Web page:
The Mavic 3 is DJI’s latest top-of-the-line consumer drone. It’s foldable, expensive, and packs an impressive dual-lens camera and dramatically better drone-to-controller communication. The Mavic 3 is easily DJI’s best consumer drone yet. Unfortunately, a few key features were not available on pre-launch firmware, so a full review is in the works.
Here’s what’s new
DJI sent me a Mavic 3 last week, and I’ve been flying it nonstop. However, several key features were unavailable until the drone officially launched. Before today, I was unable to test the drone’s new ActiveTrack 5.0 system and APAS 5.0 object detection — both are said to be significant upgrades over past versions. As such, I’m unable to confirm DJI’s claims, and I’m eager to try the new ActiveTrack system. Past DJI implications failed to impress.
The DJI Mavic 3 features a new camera system that includes two lenses. The primary lens is a beast: 20 MP 4/3 CMOS sensor, 24mm prime lens, 84° field of view. The second camera features a 162mm telephoto lens with a 28x hybrid zoom affair. This system gives the Mavic 3 a fantastic prime lens and offloads the dirty work of zooming to a second camera.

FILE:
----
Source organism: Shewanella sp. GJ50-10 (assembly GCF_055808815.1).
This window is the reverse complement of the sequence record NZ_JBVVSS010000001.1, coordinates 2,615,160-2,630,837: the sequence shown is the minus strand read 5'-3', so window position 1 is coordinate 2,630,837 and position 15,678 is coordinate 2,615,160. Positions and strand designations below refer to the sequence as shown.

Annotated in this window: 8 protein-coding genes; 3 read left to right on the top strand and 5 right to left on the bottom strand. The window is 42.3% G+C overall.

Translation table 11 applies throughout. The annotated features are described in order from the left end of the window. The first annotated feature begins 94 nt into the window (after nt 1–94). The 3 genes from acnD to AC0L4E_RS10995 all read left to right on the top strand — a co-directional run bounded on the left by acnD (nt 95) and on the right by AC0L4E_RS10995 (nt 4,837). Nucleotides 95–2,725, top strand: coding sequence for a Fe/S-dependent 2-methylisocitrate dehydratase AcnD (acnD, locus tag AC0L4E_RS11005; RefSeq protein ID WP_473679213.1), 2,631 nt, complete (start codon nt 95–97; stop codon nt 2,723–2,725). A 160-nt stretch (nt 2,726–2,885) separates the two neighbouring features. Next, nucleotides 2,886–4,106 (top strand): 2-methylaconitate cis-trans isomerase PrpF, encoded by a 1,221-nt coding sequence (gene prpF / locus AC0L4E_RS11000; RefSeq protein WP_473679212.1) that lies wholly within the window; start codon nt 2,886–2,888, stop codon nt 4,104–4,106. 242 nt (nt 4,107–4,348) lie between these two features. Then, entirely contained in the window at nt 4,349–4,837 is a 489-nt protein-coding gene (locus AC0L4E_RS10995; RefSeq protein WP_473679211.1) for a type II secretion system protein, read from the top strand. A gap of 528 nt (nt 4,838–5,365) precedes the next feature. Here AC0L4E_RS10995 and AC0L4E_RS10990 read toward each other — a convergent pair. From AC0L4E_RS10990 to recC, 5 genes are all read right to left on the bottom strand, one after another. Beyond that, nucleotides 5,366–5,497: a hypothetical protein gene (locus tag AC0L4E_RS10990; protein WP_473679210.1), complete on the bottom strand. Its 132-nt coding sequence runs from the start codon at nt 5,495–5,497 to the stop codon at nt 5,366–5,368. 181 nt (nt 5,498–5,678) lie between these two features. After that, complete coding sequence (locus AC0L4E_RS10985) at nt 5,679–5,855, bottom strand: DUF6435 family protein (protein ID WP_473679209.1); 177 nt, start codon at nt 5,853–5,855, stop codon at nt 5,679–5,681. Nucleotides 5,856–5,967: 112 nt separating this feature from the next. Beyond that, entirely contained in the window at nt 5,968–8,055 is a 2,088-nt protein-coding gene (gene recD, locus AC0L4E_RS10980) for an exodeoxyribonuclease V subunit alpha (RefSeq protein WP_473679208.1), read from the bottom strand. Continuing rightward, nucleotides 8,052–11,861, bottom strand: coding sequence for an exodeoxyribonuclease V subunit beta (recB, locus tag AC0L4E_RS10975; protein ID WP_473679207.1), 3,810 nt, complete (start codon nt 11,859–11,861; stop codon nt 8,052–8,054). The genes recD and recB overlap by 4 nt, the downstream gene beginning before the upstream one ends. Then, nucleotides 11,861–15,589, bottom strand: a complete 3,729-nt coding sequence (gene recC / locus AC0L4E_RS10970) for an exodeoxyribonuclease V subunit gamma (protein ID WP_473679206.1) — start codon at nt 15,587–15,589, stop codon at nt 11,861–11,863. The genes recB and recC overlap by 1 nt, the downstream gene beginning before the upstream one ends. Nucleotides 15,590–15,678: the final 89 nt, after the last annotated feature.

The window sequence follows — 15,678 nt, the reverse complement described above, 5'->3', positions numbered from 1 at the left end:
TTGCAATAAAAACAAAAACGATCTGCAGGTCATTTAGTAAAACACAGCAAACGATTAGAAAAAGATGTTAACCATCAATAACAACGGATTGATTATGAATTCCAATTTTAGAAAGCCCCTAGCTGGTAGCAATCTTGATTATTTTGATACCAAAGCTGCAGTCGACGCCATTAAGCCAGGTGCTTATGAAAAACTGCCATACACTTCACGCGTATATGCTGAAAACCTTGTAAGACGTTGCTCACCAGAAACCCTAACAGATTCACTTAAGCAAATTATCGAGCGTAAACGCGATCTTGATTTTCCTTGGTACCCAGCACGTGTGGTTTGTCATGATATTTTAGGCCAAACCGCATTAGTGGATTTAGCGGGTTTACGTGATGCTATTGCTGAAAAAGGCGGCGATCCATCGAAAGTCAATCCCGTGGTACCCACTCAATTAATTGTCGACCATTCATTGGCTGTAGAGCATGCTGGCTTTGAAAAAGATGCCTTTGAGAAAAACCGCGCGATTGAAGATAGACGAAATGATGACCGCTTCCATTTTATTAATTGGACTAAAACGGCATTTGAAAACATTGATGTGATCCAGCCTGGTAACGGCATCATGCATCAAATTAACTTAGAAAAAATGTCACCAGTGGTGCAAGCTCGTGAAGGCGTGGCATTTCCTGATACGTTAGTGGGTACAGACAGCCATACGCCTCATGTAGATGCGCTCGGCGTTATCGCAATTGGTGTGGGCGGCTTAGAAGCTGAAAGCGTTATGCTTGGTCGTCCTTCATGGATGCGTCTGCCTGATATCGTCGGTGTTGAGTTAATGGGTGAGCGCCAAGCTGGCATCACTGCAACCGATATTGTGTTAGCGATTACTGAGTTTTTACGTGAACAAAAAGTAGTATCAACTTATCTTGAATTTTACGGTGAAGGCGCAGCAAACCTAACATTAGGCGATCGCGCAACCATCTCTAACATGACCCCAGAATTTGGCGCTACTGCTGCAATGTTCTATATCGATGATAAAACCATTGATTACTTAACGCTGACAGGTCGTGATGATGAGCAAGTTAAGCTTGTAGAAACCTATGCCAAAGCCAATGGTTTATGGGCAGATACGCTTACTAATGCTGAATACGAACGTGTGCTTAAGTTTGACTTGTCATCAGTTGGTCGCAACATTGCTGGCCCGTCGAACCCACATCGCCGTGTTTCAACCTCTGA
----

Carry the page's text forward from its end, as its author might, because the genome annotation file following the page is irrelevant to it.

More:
With the new camera comes new supported video formats. The Mavic 3 supports encoding in Apple ProRes 422 HQ, DCI 4k, and 5.1k. However, the Apple ProRess 422 HQ encoding is only available on the more expensive Mavic 3, the $4,999 Mavic 3 Cine edition (it also includes a 1TB SSD).
The images straight off the camera are stunning. I compared the images to those captured using the DJI Air 2S, and the differences are noticeable with deeper tones and more nuance in shadows. Details are crisp and sharp.
Look for a full report in the coming days. Several key video features were locked until DJI officially announced the Mavic 3. I need to test the drone using the latest firmware.
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